“God,” Lucy whispered, when we were in the hallway. “Why does he always ask me that? Every time I see him I tell him I’m no longer practicing, but he keeps asking anyway. It makes me feel so bad about myself.”

“I don’t think his question could’ve had anything to do with you,” I said. “It was too absurd. I think he was projecting his own horror at the thought of having been anointed a doctor and then not being able to practice. I bet he won’t ask Hadley about her work.”

Lucy rolled her eyes. “Ugh.”

I was pretty sure my cranky analysis could not even begin to reassure someone who’d just been prescribed brain surgery.

Hadley’s appointment followed on the heels of Lucy’s and Dr. Truitt got right down to business byasking how she was, this time in a productive way: “How are you doing relative to when I saw you in July?”

As Hadley began to speak, he typed on his computer. By 2013, about 50% of doctors had switched from paper to electronic records, which meant that they were, and still are, often typing while talking to their patients. Dr. Truitt was not watching Hadley as she reported she was stiffer, her balance was worse, and she had to keep herself from falling every day. “I stay pretty close to walls and furniture so I can catch myself.” She told him she couldn’t urinate all day sometimes and that she was working with a urologist. “Have you used a catheter?” Dr. Truitt asked, still looking at his screen. Yes, a couple of times, Hadley told him. She mentioned that she had drenching sweats for no apparent reason and that she was often hot and cold at the same time.

“People with your condition have trouble regulating body temperature,” Dr. Truitt said. “How about breathing?”

“Sometimes I have a hard time breathing out. “

“Do you have to sigh to get the breath out?”


“Is the levodopa helping you?”

“It takes the edge off. “

“We should increase your dose. You’re taking a very small dose.”

“Really? 1000 milligrams a day?” Hadley said. I was surprised too; 1000 milligrams was more than three times the amount I was taking.

Dr. Truitt put Hadley through the neurologist’s drill, as he had with Lucy — foot tapping, finger pinching, following his finger with her eyes.

Then he asked, “Are you able to function relatively independently? If you had to live by yourself could you manage?”

Hadley was taken aback by this question and so was I. She’d just gotten herself from Montana to Texas, and why would she have to live by herself? It seemed as if maybe Dr. Truitt had a box he needed to check on his computer screen.

“Yes,” Hadley said. “I can take care of myself.” She turned to me and laughed. “What do you think, Catherine?”

“You can definitely take care of yourself! And you juggle a lot of other things, too,” I said.

If Dr. Truitt had asked Hadley what she was juggling or working on, her response might have helped him a lot with his assessment of how she was faring with her disease. Of course, it also would have humanized their interaction. He asked nothing further and scrolled on his screen. “Your brain MRI from this morning looks remarkably unremarkable. It’s really good. Essentially normal, unless the radiologist sees something I don’t see.”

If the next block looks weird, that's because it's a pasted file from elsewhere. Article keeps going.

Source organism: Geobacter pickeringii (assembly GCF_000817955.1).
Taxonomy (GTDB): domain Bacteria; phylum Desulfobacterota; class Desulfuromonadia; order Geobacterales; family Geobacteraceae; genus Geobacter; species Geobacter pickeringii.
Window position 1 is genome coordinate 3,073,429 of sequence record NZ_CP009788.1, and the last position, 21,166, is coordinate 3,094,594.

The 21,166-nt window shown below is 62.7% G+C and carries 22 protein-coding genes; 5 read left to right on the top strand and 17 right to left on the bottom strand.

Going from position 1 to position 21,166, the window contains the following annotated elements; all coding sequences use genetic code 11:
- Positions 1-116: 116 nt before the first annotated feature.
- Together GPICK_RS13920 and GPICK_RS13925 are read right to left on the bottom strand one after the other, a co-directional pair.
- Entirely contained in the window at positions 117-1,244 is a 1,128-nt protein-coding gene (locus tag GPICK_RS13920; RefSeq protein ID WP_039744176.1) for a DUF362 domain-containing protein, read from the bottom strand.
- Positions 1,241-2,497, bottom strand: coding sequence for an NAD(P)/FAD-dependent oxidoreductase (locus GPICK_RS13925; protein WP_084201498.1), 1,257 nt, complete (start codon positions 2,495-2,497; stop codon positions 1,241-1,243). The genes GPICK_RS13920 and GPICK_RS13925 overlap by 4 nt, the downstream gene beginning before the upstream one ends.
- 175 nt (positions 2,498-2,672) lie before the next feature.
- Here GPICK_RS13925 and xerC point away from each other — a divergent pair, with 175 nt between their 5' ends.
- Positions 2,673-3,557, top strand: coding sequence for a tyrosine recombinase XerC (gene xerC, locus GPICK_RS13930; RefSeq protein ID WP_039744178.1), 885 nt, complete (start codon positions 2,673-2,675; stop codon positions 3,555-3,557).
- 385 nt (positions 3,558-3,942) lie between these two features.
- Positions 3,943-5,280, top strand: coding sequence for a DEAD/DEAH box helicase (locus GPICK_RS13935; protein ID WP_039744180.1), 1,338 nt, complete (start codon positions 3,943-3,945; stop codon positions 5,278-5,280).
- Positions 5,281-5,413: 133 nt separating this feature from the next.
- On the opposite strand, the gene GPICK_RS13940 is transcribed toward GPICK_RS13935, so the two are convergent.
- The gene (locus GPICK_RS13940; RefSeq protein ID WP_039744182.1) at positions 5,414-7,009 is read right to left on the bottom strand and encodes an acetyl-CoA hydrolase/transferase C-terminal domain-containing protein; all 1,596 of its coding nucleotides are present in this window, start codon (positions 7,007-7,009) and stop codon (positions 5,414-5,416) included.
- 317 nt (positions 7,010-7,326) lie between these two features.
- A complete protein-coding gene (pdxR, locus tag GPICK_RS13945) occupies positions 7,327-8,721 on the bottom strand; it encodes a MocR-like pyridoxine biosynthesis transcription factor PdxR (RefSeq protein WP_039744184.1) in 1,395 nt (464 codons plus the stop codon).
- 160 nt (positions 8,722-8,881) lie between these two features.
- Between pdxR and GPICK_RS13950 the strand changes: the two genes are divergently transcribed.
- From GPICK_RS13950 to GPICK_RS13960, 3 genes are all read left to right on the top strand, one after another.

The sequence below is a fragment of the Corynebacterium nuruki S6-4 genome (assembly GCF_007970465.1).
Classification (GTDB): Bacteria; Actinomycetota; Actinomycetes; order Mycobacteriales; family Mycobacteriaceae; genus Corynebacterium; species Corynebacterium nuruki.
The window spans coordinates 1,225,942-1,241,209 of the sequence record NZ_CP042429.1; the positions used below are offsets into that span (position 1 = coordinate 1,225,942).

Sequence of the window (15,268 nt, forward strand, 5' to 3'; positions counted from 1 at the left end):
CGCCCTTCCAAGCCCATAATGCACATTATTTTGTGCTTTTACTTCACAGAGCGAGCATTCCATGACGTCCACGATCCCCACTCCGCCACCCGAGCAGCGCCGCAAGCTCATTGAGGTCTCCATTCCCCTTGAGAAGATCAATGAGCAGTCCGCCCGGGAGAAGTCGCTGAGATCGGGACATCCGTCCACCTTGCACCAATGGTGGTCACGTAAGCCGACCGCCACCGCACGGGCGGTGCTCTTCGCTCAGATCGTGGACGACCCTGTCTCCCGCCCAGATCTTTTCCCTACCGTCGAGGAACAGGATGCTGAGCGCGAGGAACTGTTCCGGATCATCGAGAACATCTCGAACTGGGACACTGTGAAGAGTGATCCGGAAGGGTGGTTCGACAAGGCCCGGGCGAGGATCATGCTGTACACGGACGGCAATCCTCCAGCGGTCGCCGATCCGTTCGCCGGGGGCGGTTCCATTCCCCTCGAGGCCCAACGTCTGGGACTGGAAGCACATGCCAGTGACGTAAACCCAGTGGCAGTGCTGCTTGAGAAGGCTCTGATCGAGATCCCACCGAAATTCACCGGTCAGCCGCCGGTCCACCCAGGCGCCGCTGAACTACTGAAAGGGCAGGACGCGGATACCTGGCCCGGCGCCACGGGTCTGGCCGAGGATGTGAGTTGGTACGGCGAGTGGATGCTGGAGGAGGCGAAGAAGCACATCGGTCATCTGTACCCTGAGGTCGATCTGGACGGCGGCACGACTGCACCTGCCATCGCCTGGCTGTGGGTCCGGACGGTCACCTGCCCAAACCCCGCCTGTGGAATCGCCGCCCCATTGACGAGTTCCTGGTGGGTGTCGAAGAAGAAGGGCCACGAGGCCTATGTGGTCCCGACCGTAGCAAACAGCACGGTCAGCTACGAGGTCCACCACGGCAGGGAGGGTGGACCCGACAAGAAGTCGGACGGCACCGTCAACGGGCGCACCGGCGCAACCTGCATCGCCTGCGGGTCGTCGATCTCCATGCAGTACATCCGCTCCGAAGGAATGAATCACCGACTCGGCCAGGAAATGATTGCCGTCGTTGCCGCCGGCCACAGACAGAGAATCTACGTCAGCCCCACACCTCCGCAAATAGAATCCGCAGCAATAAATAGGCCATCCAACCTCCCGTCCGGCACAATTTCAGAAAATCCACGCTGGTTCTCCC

“That’s good,” Hadley said, though she and I knew she had mixed feelings, since in the past, normal tests had been responsible for delaying her diagnosis.

In July when Dr. Truitt diagnosed Hadley with MSA, she’d been relieved to finally have a name for her disease. Now, I could tell we were in the home stretch of the appointment and I found myself wondering why MSA hadn’t been mentioned by name; maybe after all these months, I needed to hear it, too. “Can people with MSA have normal MRIs?” I asked.

“Initially yes, especially when they’re very young, like Hadley.” He didn’t name it, but his answer was a confirmation of sorts.

Hadley asked, “What do you think about the prognosis — from here, looking out?”

Eyes on his screen, Dr. Truitt said, “I’m encouraged by your minimal change since July, and you do have some response to levodopa. And a good MRI. Can I see you back in about six months?”

Hadley wasn’t going to get a prognosis from him and maybe that was okay; who could say? As we left Dr. Truitt’s room with him, I glanced at my watch. Hadley’s appointment had been eighteen minutes long. In the corridor, it became clear why he’d moved through Hadley’s and Lucy’s exams with the efficiency of a mechanic: I could see patients waiting for him in other rooms. “How are you?” I heard him say as he slipped into one and closed the door.

On our way out of the clinic, Hadley didn’t stop at the desk to schedule a follow-up appointment.

The next day, as Hadley and I were wheeling our suitcases from the hotel to Lucy’s car so she could drive us to the airport, I glanced back at Hadley and caught something in her face I’d never seen before. Her eyes were saucer-like, her mouth pulled into a grimace — a look of terror, as if she were witnessing a grisly murder right there in the serene, jasmine-filled courtyard. When she caught my eye, she smiled and her expression turned soft again. I thought: MSA was the monster only she could really see.

Read Episode Twenty-Five: “Chasing Empathy.” Find all other episodes here. Follow Catherine on Facebook or her website.

Catherine Armsden’s debut novel Dream House is available on Amazon, Barnes & Noble, and Indiebound.